Recently on Weekend Edition, Scott Simon interviewed a professor from Oberlin, Anne Trubek, about an article she’d written for Good magazine. She believes The Catcher in the Rye should be retired as part of the English/Language Arts curriculum in high schools. Today’s students no longer identify with Holden Caulfield, a white, upper class, prep school student, she contends. Simon pushed her pretty hard, saying, “But it’s a CLASSIC!” Trubek reminded him that TCITR was itself an “instant classic,” deemed so just a few years after its publication.
We all remember having various “classics” shoved down our throats in high school, when we were too immature and inexperienced to appreciate them. A friend still hates The Good Earth because she had to read it in 10th grade. I’m reading it right now for my book club, and I can understand why a 15-year-old wouldn’t connect with it. My sister’s son was required to read Pride and Prejudice his senior year, and of course he hated it. Really, expecting a teenage boy to find anything to relate to in Jane Austen is a stretch, even for me, an Austen fanatic.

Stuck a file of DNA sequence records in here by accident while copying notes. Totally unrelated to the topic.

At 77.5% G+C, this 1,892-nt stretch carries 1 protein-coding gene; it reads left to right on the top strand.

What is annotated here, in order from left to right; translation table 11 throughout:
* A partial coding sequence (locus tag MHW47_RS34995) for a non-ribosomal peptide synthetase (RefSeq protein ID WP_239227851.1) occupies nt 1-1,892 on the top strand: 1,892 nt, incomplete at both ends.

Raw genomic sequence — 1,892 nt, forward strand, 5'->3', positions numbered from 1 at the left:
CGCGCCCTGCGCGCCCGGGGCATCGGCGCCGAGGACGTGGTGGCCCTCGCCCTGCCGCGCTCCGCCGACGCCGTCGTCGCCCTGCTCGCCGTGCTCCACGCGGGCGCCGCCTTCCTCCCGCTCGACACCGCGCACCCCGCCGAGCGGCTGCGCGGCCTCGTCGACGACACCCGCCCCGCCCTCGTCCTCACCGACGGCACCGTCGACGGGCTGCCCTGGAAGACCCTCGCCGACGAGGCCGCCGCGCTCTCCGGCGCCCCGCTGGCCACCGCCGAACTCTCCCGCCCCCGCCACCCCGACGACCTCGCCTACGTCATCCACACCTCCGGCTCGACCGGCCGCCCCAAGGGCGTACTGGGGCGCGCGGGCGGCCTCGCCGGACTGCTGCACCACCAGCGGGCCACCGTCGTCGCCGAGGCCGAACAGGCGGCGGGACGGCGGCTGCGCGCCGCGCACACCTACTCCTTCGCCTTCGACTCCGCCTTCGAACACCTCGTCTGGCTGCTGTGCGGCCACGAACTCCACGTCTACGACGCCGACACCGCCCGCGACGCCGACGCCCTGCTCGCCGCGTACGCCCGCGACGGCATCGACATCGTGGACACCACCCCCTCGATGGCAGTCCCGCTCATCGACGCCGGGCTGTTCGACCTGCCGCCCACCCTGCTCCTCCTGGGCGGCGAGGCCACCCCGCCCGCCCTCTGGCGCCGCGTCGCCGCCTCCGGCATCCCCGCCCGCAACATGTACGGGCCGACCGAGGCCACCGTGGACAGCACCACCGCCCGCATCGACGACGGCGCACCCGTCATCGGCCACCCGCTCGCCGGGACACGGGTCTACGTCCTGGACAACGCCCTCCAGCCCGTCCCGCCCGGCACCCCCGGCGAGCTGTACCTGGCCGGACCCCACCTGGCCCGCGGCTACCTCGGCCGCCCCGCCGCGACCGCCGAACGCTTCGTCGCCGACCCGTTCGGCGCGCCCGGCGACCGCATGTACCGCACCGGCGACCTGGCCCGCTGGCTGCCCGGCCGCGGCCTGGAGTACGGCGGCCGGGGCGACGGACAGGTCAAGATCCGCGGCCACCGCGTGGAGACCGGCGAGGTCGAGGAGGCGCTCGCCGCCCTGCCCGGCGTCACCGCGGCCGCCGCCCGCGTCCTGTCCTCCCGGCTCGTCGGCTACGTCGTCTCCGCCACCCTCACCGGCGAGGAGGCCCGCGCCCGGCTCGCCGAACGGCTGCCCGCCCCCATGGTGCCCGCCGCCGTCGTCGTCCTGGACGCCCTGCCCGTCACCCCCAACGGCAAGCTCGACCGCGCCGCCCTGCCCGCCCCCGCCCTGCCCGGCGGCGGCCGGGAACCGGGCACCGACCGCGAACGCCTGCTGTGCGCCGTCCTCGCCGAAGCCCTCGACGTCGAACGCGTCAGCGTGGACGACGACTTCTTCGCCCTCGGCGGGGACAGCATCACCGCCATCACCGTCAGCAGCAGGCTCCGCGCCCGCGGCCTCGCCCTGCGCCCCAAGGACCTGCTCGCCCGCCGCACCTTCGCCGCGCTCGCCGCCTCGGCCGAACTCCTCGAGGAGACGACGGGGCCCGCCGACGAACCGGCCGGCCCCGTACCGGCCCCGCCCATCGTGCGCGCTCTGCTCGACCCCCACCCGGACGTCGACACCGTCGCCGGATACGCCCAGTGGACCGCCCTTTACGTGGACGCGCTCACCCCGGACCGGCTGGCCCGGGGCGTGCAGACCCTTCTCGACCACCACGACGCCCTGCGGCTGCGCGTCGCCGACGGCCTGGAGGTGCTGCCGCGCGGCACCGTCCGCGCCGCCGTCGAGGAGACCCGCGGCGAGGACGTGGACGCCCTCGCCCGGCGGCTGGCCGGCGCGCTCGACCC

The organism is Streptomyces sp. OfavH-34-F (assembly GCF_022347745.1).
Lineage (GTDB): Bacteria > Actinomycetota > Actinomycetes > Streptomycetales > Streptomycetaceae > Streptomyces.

Prof. Trubek suggests several books which may resonate more with teens than some of the old stand-bys. Contemporary YA novels get my vote–I never have understood why they’re not used in the schools. A few from recent years that would inspire great discussions: Luna, The Astonishing Life of Octavian Nothing, The Book Thief, Elsewhere, Life As We Knew It, Slam, Samurai Shortstop, and there are plenty of crossovers, too, such as The Kite Runner.